U.S. lawmakers and farm groups are cheering the Wednesday implementation of the U.S.-Mexico-Canada Agreement, but many remain wary because of complications that are already manifesting.
“The launch of the USMCA brings optimism to the country’s farmers and ranchers at a time they need it the most,” said American Farm Bureau Federation President Zippy Duvall, but also stressed that Mexico and Canada need to “uphold their end of the deal, so the agreement provides a stabilizing force amid the unpredictability of a pandemic in all three countries.”
At its core, USMCA ensures that agricultural trade flows virtually tariff-free through all three countries, so the mere fact that it is going into force is a relief after President Donald Trump threatened several times to simply scrap the North American Free Trade Agreement, which proceeded the USMCA.
But Mexico and Canada are already raising alarms, prompting some U.S. lawmakers and farm groups to say the U.S. may have to use the dispute settlement process in the pact much earlier than anticipated.
“I want to point out a problem we are already aware of with Mexico,” Senate Finance Committee Chairman Chuck Grassley told reporters Tuesday. “That country has quit approving biotech traits for U.S. companies and (Mexico) has offered no satisfactory explanation for the lack of approvals.”
USMCA has been widely lauded for its biotech chapter, but the fact that Mexico hasn’t approved a new ag trait since May of 2018 is deeply troubling to the U.S. farm and biotech seed sectors.
There are 18 biotech traits in the queue for Mexican approval, many of which have been waiting for more than two years, and that has not gone unnoticed by the Trump administration. U.S. Trade Representative Robert Lighthizer and USDA Chief Sonny Perdue are working with their counterparts south of the border to get Mexico’s approval process back on line, Chief Agricultural Negotiator Gregg Doud told Agri-Pulse in a recent interview.
As to Canada, U.S. dairy industry representatives are already pushing the USTR to consider launching a dispute. As part of USMCA, Canada agreed to set up a tariff rate quota to buy U.S. dairy, but according to one U.S. industry source, the “Canadians are already playing games” to limit the benefit to U.S. exporters.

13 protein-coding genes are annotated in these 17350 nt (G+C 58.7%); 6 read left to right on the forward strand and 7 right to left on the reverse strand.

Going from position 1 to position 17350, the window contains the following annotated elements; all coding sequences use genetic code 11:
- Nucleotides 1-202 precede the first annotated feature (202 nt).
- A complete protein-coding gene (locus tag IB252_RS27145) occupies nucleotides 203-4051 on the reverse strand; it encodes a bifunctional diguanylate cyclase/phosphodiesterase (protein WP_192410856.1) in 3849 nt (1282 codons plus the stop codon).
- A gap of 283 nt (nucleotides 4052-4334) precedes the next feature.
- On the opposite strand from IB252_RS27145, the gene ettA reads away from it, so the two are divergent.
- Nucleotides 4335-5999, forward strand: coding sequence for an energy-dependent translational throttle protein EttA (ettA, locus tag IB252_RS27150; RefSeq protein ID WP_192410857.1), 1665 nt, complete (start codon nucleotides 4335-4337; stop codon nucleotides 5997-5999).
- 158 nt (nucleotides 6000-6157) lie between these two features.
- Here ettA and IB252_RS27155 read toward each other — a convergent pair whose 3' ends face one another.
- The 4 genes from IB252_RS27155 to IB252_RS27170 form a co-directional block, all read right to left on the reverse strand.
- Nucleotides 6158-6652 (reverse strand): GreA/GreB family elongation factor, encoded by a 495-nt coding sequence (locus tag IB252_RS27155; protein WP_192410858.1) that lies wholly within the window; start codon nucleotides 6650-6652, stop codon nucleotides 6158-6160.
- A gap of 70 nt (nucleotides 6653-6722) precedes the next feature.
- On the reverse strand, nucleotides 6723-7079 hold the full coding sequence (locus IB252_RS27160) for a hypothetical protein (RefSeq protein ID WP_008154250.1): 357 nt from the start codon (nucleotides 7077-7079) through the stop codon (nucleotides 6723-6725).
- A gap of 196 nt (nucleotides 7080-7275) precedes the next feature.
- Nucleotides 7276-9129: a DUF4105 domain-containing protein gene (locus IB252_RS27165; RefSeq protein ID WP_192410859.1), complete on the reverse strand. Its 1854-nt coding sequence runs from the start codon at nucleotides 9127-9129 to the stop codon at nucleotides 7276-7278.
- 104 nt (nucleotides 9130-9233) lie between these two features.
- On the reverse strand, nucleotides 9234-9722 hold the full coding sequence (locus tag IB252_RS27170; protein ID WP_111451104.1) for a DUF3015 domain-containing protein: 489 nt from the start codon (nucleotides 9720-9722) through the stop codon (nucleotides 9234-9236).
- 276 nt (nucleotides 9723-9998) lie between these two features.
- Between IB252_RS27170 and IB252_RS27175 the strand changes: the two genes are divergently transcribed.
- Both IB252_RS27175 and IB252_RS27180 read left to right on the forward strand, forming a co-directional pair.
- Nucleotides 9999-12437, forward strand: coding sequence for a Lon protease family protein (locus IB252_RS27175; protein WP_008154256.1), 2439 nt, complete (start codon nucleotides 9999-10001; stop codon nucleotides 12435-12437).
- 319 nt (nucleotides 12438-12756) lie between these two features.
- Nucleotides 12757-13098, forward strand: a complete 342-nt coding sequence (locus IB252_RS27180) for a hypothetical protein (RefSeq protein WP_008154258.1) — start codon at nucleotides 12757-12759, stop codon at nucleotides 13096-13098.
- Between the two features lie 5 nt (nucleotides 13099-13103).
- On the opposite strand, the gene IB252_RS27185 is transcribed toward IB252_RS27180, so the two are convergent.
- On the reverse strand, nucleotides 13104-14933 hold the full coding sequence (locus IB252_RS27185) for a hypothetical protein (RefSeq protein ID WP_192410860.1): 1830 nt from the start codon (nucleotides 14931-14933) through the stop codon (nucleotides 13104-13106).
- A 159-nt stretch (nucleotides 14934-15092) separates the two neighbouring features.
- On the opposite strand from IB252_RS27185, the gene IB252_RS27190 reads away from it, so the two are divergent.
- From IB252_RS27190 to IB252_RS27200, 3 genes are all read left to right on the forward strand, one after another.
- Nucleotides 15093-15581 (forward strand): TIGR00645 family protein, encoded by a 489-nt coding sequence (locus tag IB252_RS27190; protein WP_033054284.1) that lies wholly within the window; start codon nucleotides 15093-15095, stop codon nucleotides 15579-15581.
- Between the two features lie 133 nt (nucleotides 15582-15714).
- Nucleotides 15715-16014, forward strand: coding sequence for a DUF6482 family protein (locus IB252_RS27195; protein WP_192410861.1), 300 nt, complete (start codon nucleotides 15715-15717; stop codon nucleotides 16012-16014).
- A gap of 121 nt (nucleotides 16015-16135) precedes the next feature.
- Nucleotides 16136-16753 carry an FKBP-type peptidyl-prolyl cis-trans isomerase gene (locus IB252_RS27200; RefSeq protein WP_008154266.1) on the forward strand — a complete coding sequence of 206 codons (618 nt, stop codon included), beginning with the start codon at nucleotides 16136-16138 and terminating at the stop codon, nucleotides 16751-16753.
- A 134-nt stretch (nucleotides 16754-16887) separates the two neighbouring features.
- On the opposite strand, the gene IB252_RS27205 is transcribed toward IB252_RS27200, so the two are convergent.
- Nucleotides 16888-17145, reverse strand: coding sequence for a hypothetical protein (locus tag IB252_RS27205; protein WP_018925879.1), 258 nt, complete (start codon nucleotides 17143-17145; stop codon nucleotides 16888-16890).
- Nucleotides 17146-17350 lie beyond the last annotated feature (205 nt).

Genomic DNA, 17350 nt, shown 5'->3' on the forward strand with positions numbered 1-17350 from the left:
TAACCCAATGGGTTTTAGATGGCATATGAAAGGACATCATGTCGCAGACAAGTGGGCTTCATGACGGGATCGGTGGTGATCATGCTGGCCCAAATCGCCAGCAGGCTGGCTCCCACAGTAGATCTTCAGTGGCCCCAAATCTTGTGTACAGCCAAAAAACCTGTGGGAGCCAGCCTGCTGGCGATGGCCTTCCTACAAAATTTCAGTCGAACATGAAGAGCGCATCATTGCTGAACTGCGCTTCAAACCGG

Essentially, Canada is setting up the TRQ to give 85% of it to Canadian processors so they can buy products that don’t compete with Canadian products, sources tell Agri-pulse.
That means the U.S. won’t be able to export what it really wants to, like butter, according to the International Dairy Foods Association.
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“Per our earlier conversation, I am formally registering our organization’s deep concerns regarding Canada’s non-compliance with the clear terms of the Agriculture Chapter of the Agreement,” IDFA President and CEO Michael Dykes said in a letter he sent to Doud on Tuesday. “To that end, please let me know how we can work with you and your colleagues to ensure that Canada lives up to the commitments it made when it ratified the Agreement.”
Shawna Morris, vice president of trade policy for the U.S. Dairy Export Council, stressed that Canada has a history of avoiding commitments for TRQs.
“The dairy TRQ rules Canada published in June run counter to its USMCA obligations at the expense of US dairy exporters and farmers,” she said. “It’s essential that we seize the opportunity provided by USMCA’s implementation to hold Canada’s feet to the fire and get the full benefit of what we bargained for.”
Ryan Bernstein, a senior member of the Washington-based McGuire Woods Consulting, says the Trump administration isn’t likely to react very quickly to any immediate disputes.
As momentum for the November elections begins to heat up, “I don't think anybody wants to see a lot of rocking the boat right now,” Bernstein said.
But Rep. Ron Kind, D-Wisc., stressed Tuesday that he and other lawmakers will be “watching very closely” to make sure that Canada is living up to its USMCA commitments.
“It’s fun to be able to celebrate the implementation (of USMCA), but with the cold realization that a lot of the hard work is just beginning to make sure Canada and Mexico are living up to the terms of the agreement,” Kind said.
Sara Wyant contributed to this report.
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